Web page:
Scientific Name(s): Matteuccia struthiopteris (L.) Tod.
Common Name(s): Fiddlehead fern, Ostrich fern, Shuttlecock fern, Wood fern
The ostrich fern is a common fern that grows in the north eastern United States and throughout Canada. The fern's characteristic long, green, feathery fronds lose their leaflets in the fall, leaving a dormant winter plant. Ostrich ferns grow up to 2 m in height and spread in moist conditions via underground rhizomes. Synonyms for the species include Matteuccia pensylvanica, Pteretis nodulosa, Pteretis pensylvanica, and Onoclea struthiopteris.1, 2
Fiddleheads (the young shoot tops) of the ostrich fern are a seasonal delicacy, harvested commercially throughout the north eastern United States and coastal Canadian provinces. Historically, this spring vegetable became a regular part of the diet of Canadian settlers by the early 1700s.3 Both the fronds and shoot tops of the ostrich fern are widely eaten in Japan, and they are also used in traditional Chinese medicine.4, 5 Fiddleheads are available canned, frozen, or fresh. Limited screening studies have been conducted to identify potential therapeutic applications.
Chromatographic studies have analyzed the constituents of ostrich fern,6, 7 which include xanthophyll pigments, essential fatty acids (including linolenic, arachidonic, and eicosapentaenoic acids),8 flavones (demethoxymatteucinol, matteucinol, matteuorien), and stilbenes (pinosylvin, pinosylvin 3-O-beta-D-glucopyranoside, 5-beta-D-glucosyloxy-3-hydroxyl-trans-stilbene-2-carboxylic acid).7, 5 The antioxidant compounds chlorogenic acid and caffeoylhomoserine have also been described.4
An essential oil of ostrich fern has been described as containing at least 100 compounds, notably (E)-phytol, nonanal, and decanal as main compounds, as well as other aromatic aldehyde compounds.4 Ostrich fern has been reported to accumulate some heavy metals;9 however, no evidence of toxicity was found in an evaluation of a limited number of cases by the Centers for Disease Control and Prevention.10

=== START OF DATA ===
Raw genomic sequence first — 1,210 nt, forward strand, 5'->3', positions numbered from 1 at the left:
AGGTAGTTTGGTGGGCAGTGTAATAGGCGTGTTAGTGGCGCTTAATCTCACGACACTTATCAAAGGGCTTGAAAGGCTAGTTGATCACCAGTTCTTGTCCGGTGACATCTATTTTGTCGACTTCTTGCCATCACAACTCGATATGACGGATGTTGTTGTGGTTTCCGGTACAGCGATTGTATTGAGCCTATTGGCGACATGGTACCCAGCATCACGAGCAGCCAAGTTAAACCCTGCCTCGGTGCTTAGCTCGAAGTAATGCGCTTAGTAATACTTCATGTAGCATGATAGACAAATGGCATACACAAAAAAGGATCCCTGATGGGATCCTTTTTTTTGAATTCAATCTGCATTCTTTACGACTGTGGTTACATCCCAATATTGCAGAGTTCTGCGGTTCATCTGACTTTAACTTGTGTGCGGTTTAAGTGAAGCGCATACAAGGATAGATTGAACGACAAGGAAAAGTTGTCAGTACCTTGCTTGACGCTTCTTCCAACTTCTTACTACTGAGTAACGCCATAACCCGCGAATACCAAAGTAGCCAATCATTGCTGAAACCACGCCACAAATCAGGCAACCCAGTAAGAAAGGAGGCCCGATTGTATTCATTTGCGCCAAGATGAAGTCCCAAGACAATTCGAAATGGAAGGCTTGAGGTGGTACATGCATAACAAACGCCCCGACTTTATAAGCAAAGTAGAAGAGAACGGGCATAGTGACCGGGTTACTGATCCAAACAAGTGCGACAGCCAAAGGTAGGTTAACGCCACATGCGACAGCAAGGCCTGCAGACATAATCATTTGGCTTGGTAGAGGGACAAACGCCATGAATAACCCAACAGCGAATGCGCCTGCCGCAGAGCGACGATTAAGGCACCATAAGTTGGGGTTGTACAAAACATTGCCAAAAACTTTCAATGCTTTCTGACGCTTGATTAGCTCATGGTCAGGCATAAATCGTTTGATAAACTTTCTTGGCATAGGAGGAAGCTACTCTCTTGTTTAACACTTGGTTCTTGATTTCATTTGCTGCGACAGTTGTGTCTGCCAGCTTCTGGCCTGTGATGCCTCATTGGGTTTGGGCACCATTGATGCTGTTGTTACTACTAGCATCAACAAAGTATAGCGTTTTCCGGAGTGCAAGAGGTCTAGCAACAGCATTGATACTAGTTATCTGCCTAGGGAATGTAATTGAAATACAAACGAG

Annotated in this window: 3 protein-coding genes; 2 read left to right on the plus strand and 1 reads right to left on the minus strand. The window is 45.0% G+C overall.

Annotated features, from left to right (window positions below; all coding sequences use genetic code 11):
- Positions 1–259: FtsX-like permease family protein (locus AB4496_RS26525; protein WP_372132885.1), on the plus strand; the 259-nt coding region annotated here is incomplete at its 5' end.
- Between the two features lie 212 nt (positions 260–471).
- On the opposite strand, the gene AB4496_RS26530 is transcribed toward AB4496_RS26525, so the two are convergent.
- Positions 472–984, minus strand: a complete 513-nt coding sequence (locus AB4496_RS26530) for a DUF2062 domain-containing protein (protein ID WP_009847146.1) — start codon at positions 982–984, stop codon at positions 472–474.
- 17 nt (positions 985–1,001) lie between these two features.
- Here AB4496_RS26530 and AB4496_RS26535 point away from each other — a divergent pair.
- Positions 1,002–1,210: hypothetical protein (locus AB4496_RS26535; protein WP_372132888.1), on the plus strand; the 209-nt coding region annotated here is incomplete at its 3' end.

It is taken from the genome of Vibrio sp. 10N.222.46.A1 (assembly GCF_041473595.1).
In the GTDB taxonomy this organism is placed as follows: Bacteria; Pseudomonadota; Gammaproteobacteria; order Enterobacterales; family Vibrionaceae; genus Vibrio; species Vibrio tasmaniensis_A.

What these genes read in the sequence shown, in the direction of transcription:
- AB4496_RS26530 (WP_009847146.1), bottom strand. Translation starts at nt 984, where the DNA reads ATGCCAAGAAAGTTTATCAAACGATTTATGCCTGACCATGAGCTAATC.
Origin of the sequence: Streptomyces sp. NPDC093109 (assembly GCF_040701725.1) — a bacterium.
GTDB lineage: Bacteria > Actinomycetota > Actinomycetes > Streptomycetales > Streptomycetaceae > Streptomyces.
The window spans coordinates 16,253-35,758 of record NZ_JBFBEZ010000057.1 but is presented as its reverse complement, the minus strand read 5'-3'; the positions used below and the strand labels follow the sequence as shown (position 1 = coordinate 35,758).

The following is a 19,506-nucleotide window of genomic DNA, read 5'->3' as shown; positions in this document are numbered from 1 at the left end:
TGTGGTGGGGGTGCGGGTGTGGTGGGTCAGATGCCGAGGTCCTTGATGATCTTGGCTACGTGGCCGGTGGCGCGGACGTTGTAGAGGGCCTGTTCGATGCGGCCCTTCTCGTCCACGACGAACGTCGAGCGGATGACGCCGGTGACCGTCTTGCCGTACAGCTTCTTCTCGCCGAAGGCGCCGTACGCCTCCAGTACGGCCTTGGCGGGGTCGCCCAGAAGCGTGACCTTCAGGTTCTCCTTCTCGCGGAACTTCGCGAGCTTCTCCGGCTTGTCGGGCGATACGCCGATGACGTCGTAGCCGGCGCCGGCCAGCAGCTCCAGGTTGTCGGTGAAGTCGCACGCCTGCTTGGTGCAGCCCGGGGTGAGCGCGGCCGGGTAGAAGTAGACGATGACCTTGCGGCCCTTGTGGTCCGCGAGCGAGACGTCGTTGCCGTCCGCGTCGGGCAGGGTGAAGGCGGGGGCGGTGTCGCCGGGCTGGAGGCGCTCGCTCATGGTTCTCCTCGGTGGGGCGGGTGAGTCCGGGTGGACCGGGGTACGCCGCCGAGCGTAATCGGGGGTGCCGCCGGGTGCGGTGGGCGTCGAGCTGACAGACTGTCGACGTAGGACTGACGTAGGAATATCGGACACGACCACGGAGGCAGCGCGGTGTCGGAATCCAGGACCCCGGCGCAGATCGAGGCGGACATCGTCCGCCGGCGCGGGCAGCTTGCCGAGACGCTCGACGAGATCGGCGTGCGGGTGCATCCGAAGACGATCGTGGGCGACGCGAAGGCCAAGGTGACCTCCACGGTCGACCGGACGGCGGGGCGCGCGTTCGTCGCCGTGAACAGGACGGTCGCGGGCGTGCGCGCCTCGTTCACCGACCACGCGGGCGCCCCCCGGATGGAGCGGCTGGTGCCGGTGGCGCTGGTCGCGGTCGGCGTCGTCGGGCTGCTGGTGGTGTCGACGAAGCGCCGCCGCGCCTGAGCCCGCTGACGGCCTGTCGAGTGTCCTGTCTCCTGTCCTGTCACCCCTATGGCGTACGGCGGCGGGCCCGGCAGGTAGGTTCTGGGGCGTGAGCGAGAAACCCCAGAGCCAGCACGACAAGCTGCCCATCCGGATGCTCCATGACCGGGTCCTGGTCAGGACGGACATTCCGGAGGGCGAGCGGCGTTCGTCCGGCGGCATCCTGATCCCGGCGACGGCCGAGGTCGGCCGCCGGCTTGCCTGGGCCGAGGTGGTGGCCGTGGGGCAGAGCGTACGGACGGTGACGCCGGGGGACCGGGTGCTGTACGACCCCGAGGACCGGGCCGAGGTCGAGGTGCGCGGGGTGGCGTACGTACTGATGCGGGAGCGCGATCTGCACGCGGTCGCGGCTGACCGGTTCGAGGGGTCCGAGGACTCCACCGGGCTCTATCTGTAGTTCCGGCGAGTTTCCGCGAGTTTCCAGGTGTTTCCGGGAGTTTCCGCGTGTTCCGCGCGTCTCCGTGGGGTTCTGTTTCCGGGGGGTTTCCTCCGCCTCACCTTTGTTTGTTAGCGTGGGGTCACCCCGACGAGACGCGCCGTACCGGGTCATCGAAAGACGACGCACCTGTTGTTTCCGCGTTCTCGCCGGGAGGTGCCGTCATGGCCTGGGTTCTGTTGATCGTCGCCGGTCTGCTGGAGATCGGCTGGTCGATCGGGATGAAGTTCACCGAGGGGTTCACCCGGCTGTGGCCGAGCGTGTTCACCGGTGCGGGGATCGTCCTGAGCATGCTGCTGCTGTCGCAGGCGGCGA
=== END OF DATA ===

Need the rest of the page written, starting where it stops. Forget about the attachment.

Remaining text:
Uses and Pharmacology
No animal data exist regarding the use of ostrich fern for antimicrobial effects.
No clinical data exist regarding the use of ostrich fern for antimicrobial effects; however, extracted flavonoids showed in vitro activity against the H1N1 influenza virus in one study.5
In one study, M. struthiopteris polysaccharides inhibited production of immunoglobulin in mice with induced systemic lupus erythematosus-like syndrome. Weight loss and spleen swelling were also diminished in the treated group.11 Anti-inflammatory activity has also been noted in in vitro studies.12
No clinical data exist regarding the use of ostrich fern for anti-inflammatory effects.
No animal data exist regarding the use of ostrich fern in cancer.
No clinical data exist regarding the use of ostrich fern in cancer; however, one study of plant extracts demonstrated differentiation-inducing activity against human leukemia cells.13
Antioxidant activity has been studied in chemical assays.8, 14 A screening study of 7 edible plants, including ostrich fern, examined the activity of extracts on triglyceride and cholesterol levels.15
No clinical evidence exists to support a specific dosage of ostrich fern. Because of the potential presence of heat-labile toxin within ostrich fern, the plant should be cooked thoroughly before consumption.10
Pregnancy / Lactation
Avoid use. Information regarding safety and efficacy in pregnancy and lactation is lacking.
None well documented.
The fiddleheads of the ostrich fern are generally considered edible once they have been steamed, and there have been no recent reports of adverse effects. However, in the mid-1990s, several outbreaks of food poisoning in New York and western Canada were associated with the consumption of raw or lightly cooked fiddleheads.10 Symptoms were reported within 12 hours after ingestion, with nausea, vomiting, and abdominal cramping being the most commonly reported adverse reactions.10 Because no reports of illness were associated with fiddleheads that had been boiled or steamed for at least 10 minutes, thorough cooking is recommended.16
Information regarding the toxicity of ostrich fern is lacking.
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